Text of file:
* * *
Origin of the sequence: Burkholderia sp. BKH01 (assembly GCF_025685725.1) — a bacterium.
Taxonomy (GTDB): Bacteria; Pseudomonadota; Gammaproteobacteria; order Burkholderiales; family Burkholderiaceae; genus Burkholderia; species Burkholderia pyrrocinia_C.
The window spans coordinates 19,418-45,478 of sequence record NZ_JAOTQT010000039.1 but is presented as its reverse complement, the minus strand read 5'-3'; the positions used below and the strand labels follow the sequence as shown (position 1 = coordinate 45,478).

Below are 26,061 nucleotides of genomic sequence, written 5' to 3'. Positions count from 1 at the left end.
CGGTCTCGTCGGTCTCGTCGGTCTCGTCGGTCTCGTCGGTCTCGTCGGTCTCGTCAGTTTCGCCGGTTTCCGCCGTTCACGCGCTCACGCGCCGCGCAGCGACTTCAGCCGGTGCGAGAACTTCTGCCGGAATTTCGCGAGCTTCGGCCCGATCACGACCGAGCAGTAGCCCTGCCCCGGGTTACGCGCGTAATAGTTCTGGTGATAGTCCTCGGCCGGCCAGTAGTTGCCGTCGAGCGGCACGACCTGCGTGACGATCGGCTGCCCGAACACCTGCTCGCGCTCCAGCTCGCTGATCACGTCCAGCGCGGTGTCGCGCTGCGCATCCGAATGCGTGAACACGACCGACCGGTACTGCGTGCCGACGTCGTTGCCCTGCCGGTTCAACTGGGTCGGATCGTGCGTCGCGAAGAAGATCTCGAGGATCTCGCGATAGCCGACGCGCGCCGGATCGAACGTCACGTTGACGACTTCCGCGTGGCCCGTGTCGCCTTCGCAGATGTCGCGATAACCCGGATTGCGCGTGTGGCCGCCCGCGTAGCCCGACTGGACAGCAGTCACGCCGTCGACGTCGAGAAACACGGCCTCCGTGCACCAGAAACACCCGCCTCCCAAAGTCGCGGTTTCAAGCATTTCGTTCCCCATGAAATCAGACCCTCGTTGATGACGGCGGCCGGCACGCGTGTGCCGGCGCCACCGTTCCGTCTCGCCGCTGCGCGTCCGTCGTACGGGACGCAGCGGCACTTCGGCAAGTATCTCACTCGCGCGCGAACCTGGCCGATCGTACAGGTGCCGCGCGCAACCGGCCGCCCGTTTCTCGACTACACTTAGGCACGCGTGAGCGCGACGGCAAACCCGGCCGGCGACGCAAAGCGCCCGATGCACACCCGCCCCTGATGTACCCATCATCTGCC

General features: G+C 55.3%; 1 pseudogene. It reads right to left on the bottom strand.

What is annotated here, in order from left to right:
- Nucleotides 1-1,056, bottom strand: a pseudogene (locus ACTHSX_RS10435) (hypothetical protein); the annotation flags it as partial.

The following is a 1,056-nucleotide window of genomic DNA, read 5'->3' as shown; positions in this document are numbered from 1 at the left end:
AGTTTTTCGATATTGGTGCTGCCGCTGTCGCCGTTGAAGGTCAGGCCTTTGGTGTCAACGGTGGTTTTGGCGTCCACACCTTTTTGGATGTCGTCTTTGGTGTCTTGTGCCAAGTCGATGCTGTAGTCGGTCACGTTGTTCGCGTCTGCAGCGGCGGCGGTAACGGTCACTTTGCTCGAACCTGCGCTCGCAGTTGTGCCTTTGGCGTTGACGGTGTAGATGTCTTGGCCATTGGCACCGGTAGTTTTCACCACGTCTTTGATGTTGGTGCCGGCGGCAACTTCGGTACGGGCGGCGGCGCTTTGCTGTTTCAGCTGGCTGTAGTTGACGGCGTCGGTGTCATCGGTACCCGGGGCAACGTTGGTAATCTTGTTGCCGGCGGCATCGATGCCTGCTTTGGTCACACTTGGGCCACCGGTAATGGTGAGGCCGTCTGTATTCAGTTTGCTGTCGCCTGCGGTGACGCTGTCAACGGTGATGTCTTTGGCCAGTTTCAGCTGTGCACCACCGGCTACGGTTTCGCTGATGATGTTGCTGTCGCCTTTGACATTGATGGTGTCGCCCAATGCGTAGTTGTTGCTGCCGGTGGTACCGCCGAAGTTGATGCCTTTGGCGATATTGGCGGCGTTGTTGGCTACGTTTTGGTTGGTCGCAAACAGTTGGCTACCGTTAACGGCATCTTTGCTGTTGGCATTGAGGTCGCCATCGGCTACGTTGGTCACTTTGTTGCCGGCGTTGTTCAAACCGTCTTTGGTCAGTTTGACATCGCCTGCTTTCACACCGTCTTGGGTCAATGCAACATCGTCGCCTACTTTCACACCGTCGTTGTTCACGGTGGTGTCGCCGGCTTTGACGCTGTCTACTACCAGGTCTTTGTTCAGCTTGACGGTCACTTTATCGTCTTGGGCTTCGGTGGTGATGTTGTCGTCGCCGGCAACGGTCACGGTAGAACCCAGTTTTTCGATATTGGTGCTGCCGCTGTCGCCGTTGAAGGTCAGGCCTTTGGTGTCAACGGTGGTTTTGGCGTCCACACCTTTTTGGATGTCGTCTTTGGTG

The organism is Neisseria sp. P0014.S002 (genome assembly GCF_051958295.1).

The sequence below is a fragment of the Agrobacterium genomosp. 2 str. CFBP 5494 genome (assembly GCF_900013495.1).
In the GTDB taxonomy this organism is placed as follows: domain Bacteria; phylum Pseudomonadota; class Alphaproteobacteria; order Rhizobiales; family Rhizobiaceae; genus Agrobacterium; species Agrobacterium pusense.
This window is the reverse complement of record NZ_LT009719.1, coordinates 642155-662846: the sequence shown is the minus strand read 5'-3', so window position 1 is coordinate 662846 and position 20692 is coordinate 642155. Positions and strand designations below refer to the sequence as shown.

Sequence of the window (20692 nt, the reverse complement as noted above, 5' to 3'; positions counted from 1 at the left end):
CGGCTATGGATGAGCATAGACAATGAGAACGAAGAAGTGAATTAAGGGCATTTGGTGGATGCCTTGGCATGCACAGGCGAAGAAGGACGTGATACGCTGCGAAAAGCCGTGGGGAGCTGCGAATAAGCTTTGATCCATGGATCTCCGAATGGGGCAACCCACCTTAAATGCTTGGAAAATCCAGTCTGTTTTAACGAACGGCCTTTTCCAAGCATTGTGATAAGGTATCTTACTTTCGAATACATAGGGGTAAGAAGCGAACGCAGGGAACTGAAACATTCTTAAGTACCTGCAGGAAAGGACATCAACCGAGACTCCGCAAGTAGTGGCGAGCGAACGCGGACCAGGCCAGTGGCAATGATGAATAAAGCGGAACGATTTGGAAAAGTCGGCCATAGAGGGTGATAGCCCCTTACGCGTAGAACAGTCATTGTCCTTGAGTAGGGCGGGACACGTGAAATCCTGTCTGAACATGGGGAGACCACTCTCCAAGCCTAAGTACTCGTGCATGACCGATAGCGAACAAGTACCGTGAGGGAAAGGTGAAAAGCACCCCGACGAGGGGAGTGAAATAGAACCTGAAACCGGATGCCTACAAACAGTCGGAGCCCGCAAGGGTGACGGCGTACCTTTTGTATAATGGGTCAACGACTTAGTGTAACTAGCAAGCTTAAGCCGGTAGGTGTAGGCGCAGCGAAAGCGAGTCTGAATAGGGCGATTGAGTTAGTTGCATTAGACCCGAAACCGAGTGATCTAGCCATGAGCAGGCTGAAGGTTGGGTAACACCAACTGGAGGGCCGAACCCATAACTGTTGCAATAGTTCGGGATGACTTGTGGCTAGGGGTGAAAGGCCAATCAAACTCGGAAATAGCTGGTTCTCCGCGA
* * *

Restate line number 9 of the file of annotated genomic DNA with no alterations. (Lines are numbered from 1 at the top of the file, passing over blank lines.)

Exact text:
The following is a 1,056-nucleotide window of genomic DNA, read 5'->3' as shown; positions in this document are numbered from 1 at the left end: